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Race Amity Over Enmity Focus of Recent Conference

Though history books and contemporary media are replete with accounts of enmity between the races, there is a long history of race amity that has not received the same level of attention, says Dr. William “Smitty” H. Smith, founding executive director of the National Center for Race Amity based at Wheelock College in Boston, Mass.

Such was one of the dominant themes of the 2015 National Race Amity Conference held earlier this month in Boston. This year marks the fifth anniversary of the Race Amity conference, which was themed: “The Impact of Media and Education on the Other Tradition.”

“While we’re all familiar with the tradition of racism; in America, there’s always been a parallel moral counterweight, always pushback,” Smith says, adding that advances in race relations have developed “from organized and not-so organized collaborations across racial and cultural lines.”

As examples of race amity progress, Smith cited the founding and organization of the NAACP and Urban League, the abolitionist movement and even Bacon’s Rebellion in 1605. In all these movements, “you will find close, cross-racial, cross-cultural collaboration and friendship. We need to examine this model, and look at this, because it says something different about who we are,” Smith says.

“It’s ahistorical to ignore the fact that, in history, [there’s] been a huge effort, informal effort, for African-Americans and Whites to get along. But it hasn’t been seen as the central pole of what is needed,” says Dr. Peggy McIntosh, director of the Gender, Race, and Inclusive Education Project at the Wellesley Centers for Women.

Thus, racial conflict “is the norm, partly because writers of history books and newspaper articles — they think it’s not news if there isn’t fighting. They look for conflict. Or, if not for conflict, for attempts to get in control,” McIntosh adds. McIntosh delivered the opening keynote for this year’s Race Amity conference.

Dr. Joe Atkins, dean of students at Colby College, says when young people witness the prevailing metanarratives of racial strife, they can believe that such problems cannot be solved. Yet the Race Amity Conference shows that there are “people who are very happy to sit down and have difficult discussions and learn from each other’s experiences.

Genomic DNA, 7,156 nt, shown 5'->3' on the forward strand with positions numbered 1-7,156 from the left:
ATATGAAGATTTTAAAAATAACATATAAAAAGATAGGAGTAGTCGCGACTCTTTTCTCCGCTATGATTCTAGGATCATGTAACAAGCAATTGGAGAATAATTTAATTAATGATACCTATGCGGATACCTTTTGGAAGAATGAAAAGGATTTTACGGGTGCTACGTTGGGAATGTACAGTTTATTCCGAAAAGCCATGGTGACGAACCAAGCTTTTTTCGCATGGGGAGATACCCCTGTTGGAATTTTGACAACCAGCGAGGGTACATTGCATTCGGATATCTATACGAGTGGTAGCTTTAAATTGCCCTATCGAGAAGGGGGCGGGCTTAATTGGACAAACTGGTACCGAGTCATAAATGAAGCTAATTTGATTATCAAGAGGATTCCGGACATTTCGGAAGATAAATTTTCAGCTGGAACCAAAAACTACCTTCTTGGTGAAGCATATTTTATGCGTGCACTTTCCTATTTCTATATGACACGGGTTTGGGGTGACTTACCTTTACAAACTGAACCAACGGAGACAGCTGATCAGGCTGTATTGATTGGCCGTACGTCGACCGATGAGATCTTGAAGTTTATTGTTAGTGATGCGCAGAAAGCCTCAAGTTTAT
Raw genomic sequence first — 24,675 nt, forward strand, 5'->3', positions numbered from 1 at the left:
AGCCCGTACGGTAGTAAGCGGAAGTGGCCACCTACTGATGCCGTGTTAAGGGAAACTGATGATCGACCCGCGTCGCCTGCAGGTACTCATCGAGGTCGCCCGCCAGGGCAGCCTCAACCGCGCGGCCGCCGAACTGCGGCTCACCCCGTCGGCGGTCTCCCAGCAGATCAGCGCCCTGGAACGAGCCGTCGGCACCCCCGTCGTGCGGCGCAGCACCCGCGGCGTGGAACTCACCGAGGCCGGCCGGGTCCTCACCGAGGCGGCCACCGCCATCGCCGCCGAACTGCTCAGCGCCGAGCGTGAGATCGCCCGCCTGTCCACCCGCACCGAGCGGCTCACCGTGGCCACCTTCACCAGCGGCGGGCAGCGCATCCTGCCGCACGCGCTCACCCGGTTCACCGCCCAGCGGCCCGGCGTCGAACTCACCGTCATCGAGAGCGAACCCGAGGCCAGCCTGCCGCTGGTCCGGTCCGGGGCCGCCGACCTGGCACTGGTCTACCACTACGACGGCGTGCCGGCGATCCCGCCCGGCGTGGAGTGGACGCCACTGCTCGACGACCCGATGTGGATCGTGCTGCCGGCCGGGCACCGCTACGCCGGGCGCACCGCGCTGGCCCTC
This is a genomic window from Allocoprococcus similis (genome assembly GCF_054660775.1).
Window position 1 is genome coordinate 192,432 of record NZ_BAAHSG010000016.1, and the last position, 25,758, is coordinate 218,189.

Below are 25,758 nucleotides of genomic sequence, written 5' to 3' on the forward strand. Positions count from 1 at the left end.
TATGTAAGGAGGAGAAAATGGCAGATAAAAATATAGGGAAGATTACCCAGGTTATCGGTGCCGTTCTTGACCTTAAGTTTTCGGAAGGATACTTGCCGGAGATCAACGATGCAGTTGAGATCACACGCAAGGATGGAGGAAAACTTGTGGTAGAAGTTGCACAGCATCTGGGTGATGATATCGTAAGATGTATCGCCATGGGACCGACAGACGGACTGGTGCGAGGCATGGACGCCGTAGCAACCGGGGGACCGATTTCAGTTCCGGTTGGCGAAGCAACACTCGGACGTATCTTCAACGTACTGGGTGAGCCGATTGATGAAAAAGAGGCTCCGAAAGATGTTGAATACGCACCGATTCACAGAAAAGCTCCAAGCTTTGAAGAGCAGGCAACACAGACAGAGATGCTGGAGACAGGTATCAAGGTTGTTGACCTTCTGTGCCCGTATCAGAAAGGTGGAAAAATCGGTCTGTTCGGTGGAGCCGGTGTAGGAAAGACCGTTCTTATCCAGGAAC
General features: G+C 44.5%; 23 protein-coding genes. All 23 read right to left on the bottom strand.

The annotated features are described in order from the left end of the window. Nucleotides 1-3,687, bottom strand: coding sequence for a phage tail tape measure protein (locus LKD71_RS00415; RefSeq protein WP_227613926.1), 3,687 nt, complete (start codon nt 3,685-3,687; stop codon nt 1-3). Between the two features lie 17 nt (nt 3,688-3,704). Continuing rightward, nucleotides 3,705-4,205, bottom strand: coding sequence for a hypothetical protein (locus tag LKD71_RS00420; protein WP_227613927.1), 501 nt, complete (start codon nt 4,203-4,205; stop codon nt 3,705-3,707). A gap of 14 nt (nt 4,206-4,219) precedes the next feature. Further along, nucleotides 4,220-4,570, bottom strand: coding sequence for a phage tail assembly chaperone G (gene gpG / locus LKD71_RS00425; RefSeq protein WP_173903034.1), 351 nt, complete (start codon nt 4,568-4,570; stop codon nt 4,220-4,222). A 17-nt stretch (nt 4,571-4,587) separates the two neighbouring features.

“It’s not reinventing the wheel to find a way to ratchet down the tension, the anxiousness, or to narrow the racial gap. You’ve just got to build something to get to each other’s side,” says Atkins, one of the instructors for a Campus Conversations on Race Facilitator Training Institute that was conducted at this year’s Race Amity Conference.

Atkins noted that with him at the Race Amity Conference were six Colby students of various backgrounds who have been active in the Campus Conversations on Race program at Colby, which is focused on fostering cross-cultural understanding through dialogue.

Smith says that, at the National Center for Race Amity, “We’re trying to create a platform, an opportunity to engage in dialogue that centers on amity, conciliation, and access. …  To the extent we can create close cross-cultural, cross-racial friendships; we create bonds that are indissoluble.”

For example, Smith noted that among those who supported Dr. Martin Luther King’s quest for civil rights in the 1960s was Rabbi Abraham Joshua Heschel who formed a close friendship with King. Thus, Heschel attracted others of the Jewish faith to the civil rights struggle. According to Smith, part of the work of the Center for Race Amity is to affirm the spiritual underpinnings of the quest for racial harmony.

“This initiative, this call is important today because we see this — in all the turmoil, and discord — as being a voice of solace and sanity for our human spirits. … We’re trying to reconnect the spiritual human element to this struggle. We’re trying to humanize it and spiritualize it in a way that connects people’s hearts, because that’s what makes the change.

We’re talking a different talk. We’re talking amity. Most other discussions lead to enmity.”

For more information on the National Center for Race Amity at Wheelock College, visit

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